A disabled rail passenger has slammed the rail network after he was unable to easily access a wheelchair space on a train.

Bob Light, of Warwick Road in Banbury, regularly uses the rail network and said he has never had an issue booking a wheelchair seat before.

On September 22 Mr Light and a close friend were set to travel from Banbury Station to Blackpool together, but the 80-year-old faced a confusing battle to secure a wheelchair space for the journey.

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Bicester Advertiser: Bob Light regularly uses the rail networkBob Light regularly uses the rail network (Image: Newsquest)

The pair booked their tickets three days before they were due to travel and Mr Light got in touch with Chiltern Railway to secure an appropriate space.

However the company told him they do not deal with such enquires and said he would need to contact National Rail.

National Rail then directed him to Cross Country, which told him the same thing as Chiltern Railway.

Finally, on the day of his trip Mr Light spoke with staff at Banbury Station who told him such spaces could not be booked at the station and he would have to “hope for the best”.

The consequence being that if there were no spaces Mr Light could be stuck anywhere between Banbury and Blackpool and the same being true for the return journey.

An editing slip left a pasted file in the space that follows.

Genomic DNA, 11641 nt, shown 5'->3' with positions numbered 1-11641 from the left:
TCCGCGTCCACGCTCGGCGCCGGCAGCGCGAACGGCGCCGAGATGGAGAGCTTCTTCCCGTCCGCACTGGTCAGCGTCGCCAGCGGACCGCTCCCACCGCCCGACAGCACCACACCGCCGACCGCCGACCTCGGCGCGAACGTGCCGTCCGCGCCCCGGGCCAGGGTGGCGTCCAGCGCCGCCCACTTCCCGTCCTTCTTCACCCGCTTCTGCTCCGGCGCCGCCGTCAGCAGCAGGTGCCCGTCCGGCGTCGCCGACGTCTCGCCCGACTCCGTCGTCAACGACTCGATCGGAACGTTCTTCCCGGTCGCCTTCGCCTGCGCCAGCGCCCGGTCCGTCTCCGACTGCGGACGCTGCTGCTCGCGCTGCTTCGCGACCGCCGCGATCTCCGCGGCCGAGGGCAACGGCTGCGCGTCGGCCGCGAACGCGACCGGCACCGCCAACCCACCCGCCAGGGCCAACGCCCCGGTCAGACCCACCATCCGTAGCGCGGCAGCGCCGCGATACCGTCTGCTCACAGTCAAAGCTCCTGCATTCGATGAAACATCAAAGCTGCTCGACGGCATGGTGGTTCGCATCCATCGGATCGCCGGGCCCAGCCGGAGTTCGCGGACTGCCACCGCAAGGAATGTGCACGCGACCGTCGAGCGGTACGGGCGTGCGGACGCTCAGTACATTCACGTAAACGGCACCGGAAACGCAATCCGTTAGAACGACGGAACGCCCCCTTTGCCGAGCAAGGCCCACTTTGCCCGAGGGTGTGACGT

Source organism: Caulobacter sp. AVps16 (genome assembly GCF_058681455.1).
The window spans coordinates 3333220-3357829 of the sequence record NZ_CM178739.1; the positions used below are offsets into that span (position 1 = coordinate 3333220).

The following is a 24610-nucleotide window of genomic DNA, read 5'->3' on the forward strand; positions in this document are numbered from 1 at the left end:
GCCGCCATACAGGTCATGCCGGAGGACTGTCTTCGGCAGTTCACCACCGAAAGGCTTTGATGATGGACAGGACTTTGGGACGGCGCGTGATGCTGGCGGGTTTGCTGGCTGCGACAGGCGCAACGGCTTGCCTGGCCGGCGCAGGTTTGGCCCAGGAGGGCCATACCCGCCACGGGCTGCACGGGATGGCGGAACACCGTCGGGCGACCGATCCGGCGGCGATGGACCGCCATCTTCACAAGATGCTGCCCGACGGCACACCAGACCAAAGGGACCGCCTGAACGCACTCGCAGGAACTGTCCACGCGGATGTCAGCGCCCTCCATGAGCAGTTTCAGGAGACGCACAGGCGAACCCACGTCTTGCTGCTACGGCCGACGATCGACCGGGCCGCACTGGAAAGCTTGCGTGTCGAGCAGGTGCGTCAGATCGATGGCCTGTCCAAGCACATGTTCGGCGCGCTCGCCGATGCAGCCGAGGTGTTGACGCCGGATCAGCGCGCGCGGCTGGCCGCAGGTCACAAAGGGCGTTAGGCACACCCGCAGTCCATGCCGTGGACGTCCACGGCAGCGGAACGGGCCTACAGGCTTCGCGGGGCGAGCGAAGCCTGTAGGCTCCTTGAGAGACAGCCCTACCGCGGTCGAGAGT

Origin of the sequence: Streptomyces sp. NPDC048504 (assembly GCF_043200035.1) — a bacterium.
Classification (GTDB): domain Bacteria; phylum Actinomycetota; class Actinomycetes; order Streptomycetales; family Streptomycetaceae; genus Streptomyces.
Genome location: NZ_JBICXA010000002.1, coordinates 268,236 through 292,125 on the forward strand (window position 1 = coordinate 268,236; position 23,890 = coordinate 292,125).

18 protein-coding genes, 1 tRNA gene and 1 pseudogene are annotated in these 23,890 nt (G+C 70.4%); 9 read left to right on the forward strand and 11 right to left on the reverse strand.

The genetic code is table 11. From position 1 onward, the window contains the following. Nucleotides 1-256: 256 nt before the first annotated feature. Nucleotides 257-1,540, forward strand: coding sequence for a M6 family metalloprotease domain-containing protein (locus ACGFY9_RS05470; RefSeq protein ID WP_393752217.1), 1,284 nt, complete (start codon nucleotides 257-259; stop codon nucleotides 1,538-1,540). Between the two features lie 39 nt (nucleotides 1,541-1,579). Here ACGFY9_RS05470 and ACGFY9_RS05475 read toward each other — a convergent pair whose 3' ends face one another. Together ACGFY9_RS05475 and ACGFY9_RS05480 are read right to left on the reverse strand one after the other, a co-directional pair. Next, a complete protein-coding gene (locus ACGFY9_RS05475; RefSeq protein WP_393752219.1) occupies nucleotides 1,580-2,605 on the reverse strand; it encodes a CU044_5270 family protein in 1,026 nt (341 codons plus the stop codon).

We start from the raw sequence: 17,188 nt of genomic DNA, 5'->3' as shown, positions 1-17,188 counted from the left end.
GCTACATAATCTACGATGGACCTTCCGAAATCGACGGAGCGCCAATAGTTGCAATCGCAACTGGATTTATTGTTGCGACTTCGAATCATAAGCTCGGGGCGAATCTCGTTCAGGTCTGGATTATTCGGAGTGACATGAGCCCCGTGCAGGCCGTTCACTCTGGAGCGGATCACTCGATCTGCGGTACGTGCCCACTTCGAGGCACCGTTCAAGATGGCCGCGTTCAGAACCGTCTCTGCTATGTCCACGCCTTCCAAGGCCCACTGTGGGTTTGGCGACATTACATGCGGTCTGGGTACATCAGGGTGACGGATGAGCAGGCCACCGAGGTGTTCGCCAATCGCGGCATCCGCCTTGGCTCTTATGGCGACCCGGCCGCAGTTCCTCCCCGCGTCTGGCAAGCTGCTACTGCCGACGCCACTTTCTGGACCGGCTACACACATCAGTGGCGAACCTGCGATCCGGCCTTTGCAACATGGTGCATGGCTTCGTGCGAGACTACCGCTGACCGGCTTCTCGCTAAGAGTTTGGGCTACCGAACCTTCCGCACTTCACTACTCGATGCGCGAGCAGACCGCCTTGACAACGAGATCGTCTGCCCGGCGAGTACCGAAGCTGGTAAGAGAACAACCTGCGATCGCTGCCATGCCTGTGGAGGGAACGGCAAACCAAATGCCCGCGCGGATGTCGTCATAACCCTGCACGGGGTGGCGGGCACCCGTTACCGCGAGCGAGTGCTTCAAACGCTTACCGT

Mr Light called the service he received “diabolical” and “really bad”.

“It is a clear case of discrimination,” he told this newspaper.

Bicester Advertiser: Banbury Station in Oxfordshire Banbury Station in Oxfordshire (Image: Google Maps)

Back in April Mr Light faced a similar issue on a coach service which was put in place by National Rail as a rail replacement bus from Banbury.

While waiting to get on the coach Mr Light said was told the driver and other station staff were unable to sort the wheelchair space out as the “nuts and bolts” would not move.

In the end, station staff took it upon themselves to pay for a taxi for Mr Light out of their own pocket so he could continue his journey.

However, when he sought to make a complaint about the lack of accessible space he was allegedly told that his wheelchair was reported as “too large” to fit into the space.  

Mr Light disagrees with this and has since pursued further complaint.

A spokesperson for Chiltern Railway said: “As an industry, we take accessibility and the needs of our Passenger Assist customers incredibly seriously, which is why we are disappointed to hear of Mr. Light's difficulties travelling on the rail network.

“We continually strive for improvements to our Passenger Assist service and will be conducting a thorough investigation as to how, and why, this happened."


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This story was written by Sophie Perry. She joined the team in 2021 as a digital reporter.

You can get in touch with her by emailing: sophie.perry@newsquest.co.uk

Follow her on Twitter @itssophieperry

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